T he Metropolitan Region has had the distinction througho ut its history of being Alabama's social, political and economic core. Because of this, the area is dotted with numerous historic sites and landmarks which help paint a picture of our state's past. Here are just a few of the many significant historic locations in central Alabama.
On April 16, 1865, seven days after Lee surrendered to Grant at Appomattox, Union troops attacked this earthen fort atop the highest hill in West Point, Georgia (just across the river from Lanett, Alabama). The day-long battle ended with Fort Tyler in Union hands, the last Confederate fort to be captured. Each year on the anniversary of the battle, Civil War re-enactors at the reconstructed fort display life in the West Point era on the day of the battle.
One of the oldest surviving ballparks, Rickwood Field is in strikingly good condition. Opened in 1910 to a delighted crowd of 10,000, many of the park's original features remain today such as the manual scoreboard, press box, and vintage outfield advertising signs. In its heyday, the field was graced by such legendary players as Stan Musial, "Satchell" Page and the most famous of all Alabama Sluggers, Willie Mays. The field now hosts an annual Rickwood Classic and remains a tribute to America's pastime.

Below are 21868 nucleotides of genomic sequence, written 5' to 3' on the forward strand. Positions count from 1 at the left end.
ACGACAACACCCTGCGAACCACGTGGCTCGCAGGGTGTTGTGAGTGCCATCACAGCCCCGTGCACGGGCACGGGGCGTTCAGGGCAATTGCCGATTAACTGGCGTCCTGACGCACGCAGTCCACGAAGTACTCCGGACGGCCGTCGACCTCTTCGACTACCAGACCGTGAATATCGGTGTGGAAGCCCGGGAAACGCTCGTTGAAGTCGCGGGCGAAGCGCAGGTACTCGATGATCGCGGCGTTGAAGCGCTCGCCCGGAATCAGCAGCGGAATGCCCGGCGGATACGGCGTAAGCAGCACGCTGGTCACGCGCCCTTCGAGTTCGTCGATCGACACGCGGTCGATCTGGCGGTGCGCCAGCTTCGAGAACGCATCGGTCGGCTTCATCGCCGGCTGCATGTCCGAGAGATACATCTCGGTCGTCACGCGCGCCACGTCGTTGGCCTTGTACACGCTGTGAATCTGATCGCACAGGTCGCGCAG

The furnaces were constructed in 1882, and restored in 1983. The furnaces produced steel for more than 90 years, and helped Birmingham grow into one of the south's most prosperous cities. The grounds now hosts a museum of industry that offers a glimpse into the industrial past of the south.
During the Capital era, the Old Tavern was built in downtown Tuscaloosa along the main stagecoach route through town. Built in 1827 for use as an inn and tavern, it is one of the few remaining nineteenth-century inns in the state. Through out its existence, the building has served as a meeting place for legislature, a barracks for Confederate solders, a residence for countless travelers, and even the temporary home of a governor. The Old Tavern allows visitors a rare glimpse of early Tuscaloosa architecture.